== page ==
Jaime “PokerStaples” Staples is the future of poker.
That’s what it feels like anyways as Staples and fellow Twitch.tv streamers like Jason “Jcarver” Somerville have given the poker industry a giant adrenaline shot in the arm with their insightful and entertaining live broadcasts of online poker.
It’s a form of content that didn’t exist five years ago but these days millions of viewers are logging in, some of them to watch online poker for the very first time.
“I was surprised at the beginning but now I think it’s going to continue to grow,” said Staples while on break from the 2015 WSOP Main Event.
“It just works really well for the format. It shines a human face on online poker, which is something that was needed.”
The everyman quality of Staples feels eerily similar to Chris Moneymaker who kick-started the poker boom in 2003 by winning the WSOP Main Event for $2.5m after qualifying via a $39 online satellite.
Staples: Online Poker Needs Fans
Jaime "PokerStaples" Staples
Staples believes that online poker needs fans and Twitch.tv is able to bring them in a more dynamic way than was ever possible before.
“It’s a very positive community,” he said.
Prior to Staples and Somerville’s streams Twitch.tv was known more for video games than online poker.
The lines between video games and online poker has gotten very blurred, however, as numerous video game players have been crossing over into poker via Twitch.tv.
Twitch.tv has also allowed relatively low-stakes players like Staples to gain notoriety in the poker world despite the fact he hails from the far north in Lethbridge, Alberta.
While living in a city with a population of just 83,000, Staples has single-handedly beamed his stream to into the homes of poker players around the world.
From Lethbridge, Alberta to Las Vegas
The Godfather of Twitch.tv poker Jason Somerville
Amazingly Staples has been streaming little more than a year.
“I saw Jason Somerville’s stream and then I saw a post on a forum by Scott Ball, who runs the poker community on Twitch.tv, and I was like, ‘I kind of want to do this,’” he said.
“It synched up with me going full-time poker pro so I gave it a go and people seemed to like it so I kept doing it.”
At first it was a challenge for Staples acts somewhat like a radio personality while actually playing real-money online poker.
“I was super self conscious about speaking and my game,” he said. “I took a leap of faith and got over the scariness in the beginning.”
Fortunately Staples got some positive feedback, which isn’t a given on Twitch.tv, and started to improve.
“My poker game has gotten better because when I’m broadcasting I’m talking about what I’m doing and why and when there’s a spot where I’m not exactly sure what to say I know I have to work on that part of my game.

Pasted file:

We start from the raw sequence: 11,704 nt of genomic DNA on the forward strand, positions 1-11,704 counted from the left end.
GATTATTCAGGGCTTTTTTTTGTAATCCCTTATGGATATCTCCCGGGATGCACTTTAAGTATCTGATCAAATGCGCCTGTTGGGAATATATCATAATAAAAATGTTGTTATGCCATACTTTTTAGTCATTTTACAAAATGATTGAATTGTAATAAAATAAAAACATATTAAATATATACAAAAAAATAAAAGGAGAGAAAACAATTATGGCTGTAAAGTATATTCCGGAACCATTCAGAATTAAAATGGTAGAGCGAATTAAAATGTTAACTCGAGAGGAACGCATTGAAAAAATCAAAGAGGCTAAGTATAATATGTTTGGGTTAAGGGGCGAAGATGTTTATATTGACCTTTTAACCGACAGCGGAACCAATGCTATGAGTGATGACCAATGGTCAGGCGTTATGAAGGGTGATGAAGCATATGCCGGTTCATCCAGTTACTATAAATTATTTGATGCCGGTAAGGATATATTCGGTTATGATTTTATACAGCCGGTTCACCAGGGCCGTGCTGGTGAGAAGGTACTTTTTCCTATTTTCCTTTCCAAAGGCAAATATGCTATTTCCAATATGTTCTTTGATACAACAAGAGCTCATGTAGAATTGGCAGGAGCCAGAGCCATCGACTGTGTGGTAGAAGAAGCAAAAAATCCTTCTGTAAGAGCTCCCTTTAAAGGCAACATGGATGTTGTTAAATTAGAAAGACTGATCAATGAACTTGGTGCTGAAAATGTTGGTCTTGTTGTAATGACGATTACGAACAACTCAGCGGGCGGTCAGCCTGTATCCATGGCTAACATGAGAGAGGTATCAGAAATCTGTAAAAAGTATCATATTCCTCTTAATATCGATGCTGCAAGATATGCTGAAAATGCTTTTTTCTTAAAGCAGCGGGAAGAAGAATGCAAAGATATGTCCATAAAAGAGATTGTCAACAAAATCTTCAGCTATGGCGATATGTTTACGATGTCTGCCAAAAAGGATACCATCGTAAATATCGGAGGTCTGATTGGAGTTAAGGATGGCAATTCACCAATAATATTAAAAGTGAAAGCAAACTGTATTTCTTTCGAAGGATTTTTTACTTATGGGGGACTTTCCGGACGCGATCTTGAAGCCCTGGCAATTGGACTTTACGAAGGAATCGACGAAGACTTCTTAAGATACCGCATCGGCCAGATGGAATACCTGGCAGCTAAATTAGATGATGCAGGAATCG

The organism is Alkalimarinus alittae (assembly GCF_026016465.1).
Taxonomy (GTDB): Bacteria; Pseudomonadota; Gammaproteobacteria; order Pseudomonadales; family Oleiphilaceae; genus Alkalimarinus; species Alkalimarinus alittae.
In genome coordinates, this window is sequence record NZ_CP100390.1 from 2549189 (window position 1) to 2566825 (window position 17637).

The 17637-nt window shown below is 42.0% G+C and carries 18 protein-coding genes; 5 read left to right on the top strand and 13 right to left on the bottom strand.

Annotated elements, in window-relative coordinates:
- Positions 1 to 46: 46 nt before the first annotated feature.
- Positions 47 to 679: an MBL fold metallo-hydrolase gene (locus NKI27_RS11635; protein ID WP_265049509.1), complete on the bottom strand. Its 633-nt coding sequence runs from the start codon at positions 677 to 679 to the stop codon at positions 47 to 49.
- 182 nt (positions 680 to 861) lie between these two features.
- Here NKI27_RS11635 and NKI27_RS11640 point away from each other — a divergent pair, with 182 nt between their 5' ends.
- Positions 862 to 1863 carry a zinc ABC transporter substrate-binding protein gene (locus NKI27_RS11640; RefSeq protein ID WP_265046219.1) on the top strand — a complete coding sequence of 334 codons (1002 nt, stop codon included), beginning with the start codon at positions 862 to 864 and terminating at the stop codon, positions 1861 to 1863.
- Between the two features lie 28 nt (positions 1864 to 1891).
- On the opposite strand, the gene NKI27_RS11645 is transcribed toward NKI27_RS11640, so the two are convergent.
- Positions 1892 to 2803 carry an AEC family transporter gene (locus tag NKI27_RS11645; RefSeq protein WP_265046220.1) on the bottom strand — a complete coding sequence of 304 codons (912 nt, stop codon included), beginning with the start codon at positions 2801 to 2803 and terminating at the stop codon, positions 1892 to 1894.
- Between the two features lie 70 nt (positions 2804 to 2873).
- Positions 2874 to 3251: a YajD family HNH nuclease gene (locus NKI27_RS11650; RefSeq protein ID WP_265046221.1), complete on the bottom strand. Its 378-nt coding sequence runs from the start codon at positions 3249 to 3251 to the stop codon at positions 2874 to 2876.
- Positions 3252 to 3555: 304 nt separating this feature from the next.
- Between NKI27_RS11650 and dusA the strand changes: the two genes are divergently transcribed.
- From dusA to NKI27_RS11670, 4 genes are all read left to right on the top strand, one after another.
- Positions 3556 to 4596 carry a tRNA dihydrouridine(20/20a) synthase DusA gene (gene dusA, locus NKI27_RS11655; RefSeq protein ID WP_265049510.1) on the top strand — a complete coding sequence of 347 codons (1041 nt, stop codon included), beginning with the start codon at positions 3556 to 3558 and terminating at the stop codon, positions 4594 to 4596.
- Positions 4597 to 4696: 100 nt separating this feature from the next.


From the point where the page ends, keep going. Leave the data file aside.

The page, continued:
“It’s a learning process but it’s been quite helpful.”
PokerStars Gets Involved with Twitch.tv
Jaime Staples streaming
The Twitch.tv revolution has not gone unnoticed by poker giants like PokerStars, which signed Somerville to Team PokerStars Pro and worked out a deal with Staples to become a sponsored friend of the company.
Staples has literally lived the poker dream this summer by playing WSOP events while rubbing shoulders with poker legends like Chris Moneymaker and Bertrand “ElkY” Grospellier.
When it comes to Twitch.tv, however, Staples is the one teaching the various poker stars. He regularly gets approached by poker fans who follow him on Twitch.tv.
“I’ve been having a great time,” said “Honestly just meeting the people that I interact with day in and day out on Twitch.tv has been the best part.”
There are times when it does feel a little strange to Staples though.
“I’ve realized that I am 'that guy' to a certain selection of people,” he said.
“It’s awesome to meet them. At the same time it’s a weird feeling. You lose a little bit of humanity going through that process but it’s cool to put some faces to names for sure.”
Staples: Twitch.tv Poker is Just Getting Bigger
Even Chris Moneymaker is streaming these days.
Staples doesn’t believe the relationship between Twitch.tv and poker will be slowing down any time soon.
“I think we’re going to see more big money move into the space,” he said.
“You’re going to continue to see PokerStars sponsor streamers — like they did with me — and some live poker shows are going to move into the space. I think we’ll see more people giving it a go as well. I mean it’s free to try. If you’re a grinder you can just fire it up.”
Staples has learned a lot about the Twitch.tv process and had a few pieces of advice for people just getting into streaming. His first suggestion was to just fire it up and start streaming because that’s often the hardest part for people.
“I think consistency is important in that people know when you’re gong to be on so they can plan around it,” he said.
“Also be honest about it. The best thing about Twitch is that it’s actually reality. It’s not 'produced' reality. This is actually my life. Be yourself and I think people will dig that.”
At this point the only thing missing from Staples extraordinary summer is a deep run in a World Series of Poker tournament.
“Maybe I’ll make the November Nine,” joked Staples.
To learn more about Twitch.tv and poker be sure check out our guide to the best poker livestreams on Twitch.tv.